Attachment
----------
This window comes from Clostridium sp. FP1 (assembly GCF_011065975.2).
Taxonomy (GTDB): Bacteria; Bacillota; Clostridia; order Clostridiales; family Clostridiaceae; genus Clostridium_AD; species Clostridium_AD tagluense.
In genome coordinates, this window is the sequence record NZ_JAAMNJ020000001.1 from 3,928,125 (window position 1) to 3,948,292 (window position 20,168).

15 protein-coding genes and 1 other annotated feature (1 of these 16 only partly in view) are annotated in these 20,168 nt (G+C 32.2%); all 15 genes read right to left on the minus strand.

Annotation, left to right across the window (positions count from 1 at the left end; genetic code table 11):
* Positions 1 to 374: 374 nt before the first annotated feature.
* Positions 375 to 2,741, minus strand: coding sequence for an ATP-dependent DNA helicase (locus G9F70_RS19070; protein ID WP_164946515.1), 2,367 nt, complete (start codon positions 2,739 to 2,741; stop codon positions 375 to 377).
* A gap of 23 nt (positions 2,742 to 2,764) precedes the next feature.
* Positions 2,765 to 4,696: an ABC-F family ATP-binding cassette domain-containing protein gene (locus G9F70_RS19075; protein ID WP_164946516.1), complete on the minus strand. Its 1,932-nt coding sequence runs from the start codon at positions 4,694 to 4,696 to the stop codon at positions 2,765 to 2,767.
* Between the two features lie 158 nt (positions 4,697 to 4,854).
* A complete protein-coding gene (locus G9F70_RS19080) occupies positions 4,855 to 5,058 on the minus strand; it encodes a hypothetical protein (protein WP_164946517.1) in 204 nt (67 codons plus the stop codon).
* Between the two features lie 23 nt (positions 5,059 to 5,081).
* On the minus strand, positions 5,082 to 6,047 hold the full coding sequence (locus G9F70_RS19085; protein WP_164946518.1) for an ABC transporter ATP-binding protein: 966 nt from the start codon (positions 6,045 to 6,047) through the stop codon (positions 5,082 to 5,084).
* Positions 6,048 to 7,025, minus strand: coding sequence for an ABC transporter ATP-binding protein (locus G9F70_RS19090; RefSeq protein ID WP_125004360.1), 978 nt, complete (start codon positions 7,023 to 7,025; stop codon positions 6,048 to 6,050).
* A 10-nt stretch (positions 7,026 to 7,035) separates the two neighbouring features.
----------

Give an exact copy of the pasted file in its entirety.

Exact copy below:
This window comes from Clostridium sp. FP1 (assembly GCF_011065975.2).
Taxonomy (GTDB): Bacteria; Bacillota; Clostridia; order Clostridiales; family Clostridiaceae; genus Clostridium_AD; species Clostridium_AD tagluense.
In genome coordinates, this window is the sequence record NZ_JAAMNJ020000001.1 from 3,928,125 (window position 1) to 3,948,292 (window position 20,168).

15 protein-coding genes and 1 other annotated feature (1 of these 16 only partly in view) are annotated in these 20,168 nt (G+C 32.2%); all 15 genes read right to left on the minus strand.

Annotation, left to right across the window (positions count from 1 at the left end; genetic code table 11):
* Positions 1 to 374: 374 nt before the first annotated feature.
* Positions 375 to 2,741, minus strand: coding sequence for an ATP-dependent DNA helicase (locus G9F70_RS19070; protein ID WP_164946515.1), 2,367 nt, complete (start codon positions 2,739 to 2,741; stop codon positions 375 to 377).
* A gap of 23 nt (positions 2,742 to 2,764) precedes the next feature.
* Positions 2,765 to 4,696: an ABC-F family ATP-binding cassette domain-containing protein gene (locus G9F70_RS19075; protein ID WP_164946516.1), complete on the minus strand. Its 1,932-nt coding sequence runs from the start codon at positions 4,694 to 4,696 to the stop codon at positions 2,765 to 2,767.
* Between the two features lie 158 nt (positions 4,697 to 4,854).
* A complete protein-coding gene (locus G9F70_RS19080) occupies positions 4,855 to 5,058 on the minus strand; it encodes a hypothetical protein (protein WP_164946517.1) in 204 nt (67 codons plus the stop codon).
* Between the two features lie 23 nt (positions 5,059 to 5,081).
* On the minus strand, positions 5,082 to 6,047 hold the full coding sequence (locus G9F70_RS19085; protein WP_164946518.1) for an ABC transporter ATP-binding protein: 966 nt from the start codon (positions 6,045 to 6,047) through the stop codon (positions 5,082 to 5,084).
* Positions 6,048 to 7,025, minus strand: coding sequence for an ABC transporter ATP-binding protein (locus G9F70_RS19090; RefSeq protein ID WP_125004360.1), 978 nt, complete (start codon positions 7,023 to 7,025; stop codon positions 6,048 to 6,050).
* A 10-nt stretch (positions 7,026 to 7,035) separates the two neighbouring features.